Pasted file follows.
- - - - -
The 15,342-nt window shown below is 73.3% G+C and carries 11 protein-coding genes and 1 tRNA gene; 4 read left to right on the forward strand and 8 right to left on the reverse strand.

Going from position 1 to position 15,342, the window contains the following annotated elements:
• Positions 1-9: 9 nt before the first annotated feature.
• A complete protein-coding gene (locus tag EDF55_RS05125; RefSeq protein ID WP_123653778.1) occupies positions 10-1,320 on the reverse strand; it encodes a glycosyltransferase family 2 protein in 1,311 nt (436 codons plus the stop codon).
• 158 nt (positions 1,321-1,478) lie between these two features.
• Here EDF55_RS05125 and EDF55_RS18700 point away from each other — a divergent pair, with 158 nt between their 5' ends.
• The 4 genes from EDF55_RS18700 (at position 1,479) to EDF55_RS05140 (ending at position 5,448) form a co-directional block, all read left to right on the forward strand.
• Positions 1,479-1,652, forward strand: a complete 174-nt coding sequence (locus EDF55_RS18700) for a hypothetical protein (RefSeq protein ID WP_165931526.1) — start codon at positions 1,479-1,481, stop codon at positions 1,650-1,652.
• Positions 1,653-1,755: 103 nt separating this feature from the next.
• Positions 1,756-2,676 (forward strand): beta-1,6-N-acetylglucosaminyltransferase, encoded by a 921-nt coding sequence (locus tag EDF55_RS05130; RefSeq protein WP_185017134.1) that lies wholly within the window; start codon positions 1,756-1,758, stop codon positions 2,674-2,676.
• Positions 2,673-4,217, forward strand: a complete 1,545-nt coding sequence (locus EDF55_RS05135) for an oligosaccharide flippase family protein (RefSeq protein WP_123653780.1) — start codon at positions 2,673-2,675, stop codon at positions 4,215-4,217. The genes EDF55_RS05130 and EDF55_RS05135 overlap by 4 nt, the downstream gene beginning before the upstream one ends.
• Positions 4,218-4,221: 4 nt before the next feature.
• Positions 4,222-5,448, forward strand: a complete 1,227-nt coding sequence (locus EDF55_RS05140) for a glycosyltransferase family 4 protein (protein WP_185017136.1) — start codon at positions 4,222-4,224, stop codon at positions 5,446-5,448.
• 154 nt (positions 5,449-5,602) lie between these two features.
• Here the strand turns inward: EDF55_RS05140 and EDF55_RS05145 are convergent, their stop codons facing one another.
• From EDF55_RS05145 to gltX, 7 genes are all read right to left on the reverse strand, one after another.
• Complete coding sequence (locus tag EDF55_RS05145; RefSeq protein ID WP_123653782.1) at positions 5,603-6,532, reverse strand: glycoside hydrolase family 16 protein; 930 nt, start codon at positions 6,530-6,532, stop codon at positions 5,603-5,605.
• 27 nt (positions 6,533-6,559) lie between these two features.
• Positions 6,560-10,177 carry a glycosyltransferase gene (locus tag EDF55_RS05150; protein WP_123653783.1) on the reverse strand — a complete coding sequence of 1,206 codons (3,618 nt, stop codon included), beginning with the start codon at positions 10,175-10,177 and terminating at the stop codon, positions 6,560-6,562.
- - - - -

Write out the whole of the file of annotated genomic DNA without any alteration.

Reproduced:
The 15,342-nt window shown below is 73.3% G+C and carries 11 protein-coding genes and 1 tRNA gene; 4 read left to right on the forward strand and 8 right to left on the reverse strand.

Going from position 1 to position 15,342, the window contains the following annotated elements:
• Positions 1-9: 9 nt before the first annotated feature.
• A complete protein-coding gene (locus tag EDF55_RS05125; RefSeq protein ID WP_123653778.1) occupies positions 10-1,320 on the reverse strand; it encodes a glycosyltransferase family 2 protein in 1,311 nt (436 codons plus the stop codon).
• 158 nt (positions 1,321-1,478) lie between these two features.
• Here EDF55_RS05125 and EDF55_RS18700 point away from each other — a divergent pair, with 158 nt between their 5' ends.
• The 4 genes from EDF55_RS18700 (at position 1,479) to EDF55_RS05140 (ending at position 5,448) form a co-directional block, all read left to right on the forward strand.
• Positions 1,479-1,652, forward strand: a complete 174-nt coding sequence (locus EDF55_RS18700) for a hypothetical protein (RefSeq protein ID WP_165931526.1) — start codon at positions 1,479-1,481, stop codon at positions 1,650-1,652.
• Positions 1,653-1,755: 103 nt separating this feature from the next.
• Positions 1,756-2,676 (forward strand): beta-1,6-N-acetylglucosaminyltransferase, encoded by a 921-nt coding sequence (locus tag EDF55_RS05130; RefSeq protein WP_185017134.1) that lies wholly within the window; start codon positions 1,756-1,758, stop codon positions 2,674-2,676.
• Positions 2,673-4,217, forward strand: a complete 1,545-nt coding sequence (locus EDF55_RS05135) for an oligosaccharide flippase family protein (RefSeq protein WP_123653780.1) — start codon at positions 2,673-2,675, stop codon at positions 4,215-4,217. The genes EDF55_RS05130 and EDF55_RS05135 overlap by 4 nt, the downstream gene beginning before the upstream one ends.
• Positions 4,218-4,221: 4 nt before the next feature.
• Positions 4,222-5,448, forward strand: a complete 1,227-nt coding sequence (locus EDF55_RS05140) for a glycosyltransferase family 4 protein (protein WP_185017136.1) — start codon at positions 4,222-4,224, stop codon at positions 5,446-5,448.
• 154 nt (positions 5,449-5,602) lie between these two features.
• Here the strand turns inward: EDF55_RS05140 and EDF55_RS05145 are convergent, their stop codons facing one another.
• From EDF55_RS05145 to gltX, 7 genes are all read right to left on the reverse strand, one after another.
• Complete coding sequence (locus tag EDF55_RS05145; RefSeq protein ID WP_123653782.1) at positions 5,603-6,532, reverse strand: glycoside hydrolase family 16 protein; 930 nt, start codon at positions 6,530-6,532, stop codon at positions 5,603-5,605.
• 27 nt (positions 6,533-6,559) lie between these two features.
• Positions 6,560-10,177 carry a glycosyltransferase gene (locus tag EDF55_RS05150; protein WP_123653783.1) on the reverse strand — a complete coding sequence of 1,206 codons (3,618 nt, stop codon included), beginning with the start codon at positions 10,175-10,177 and terminating at the stop codon, positions 6,560-6,562.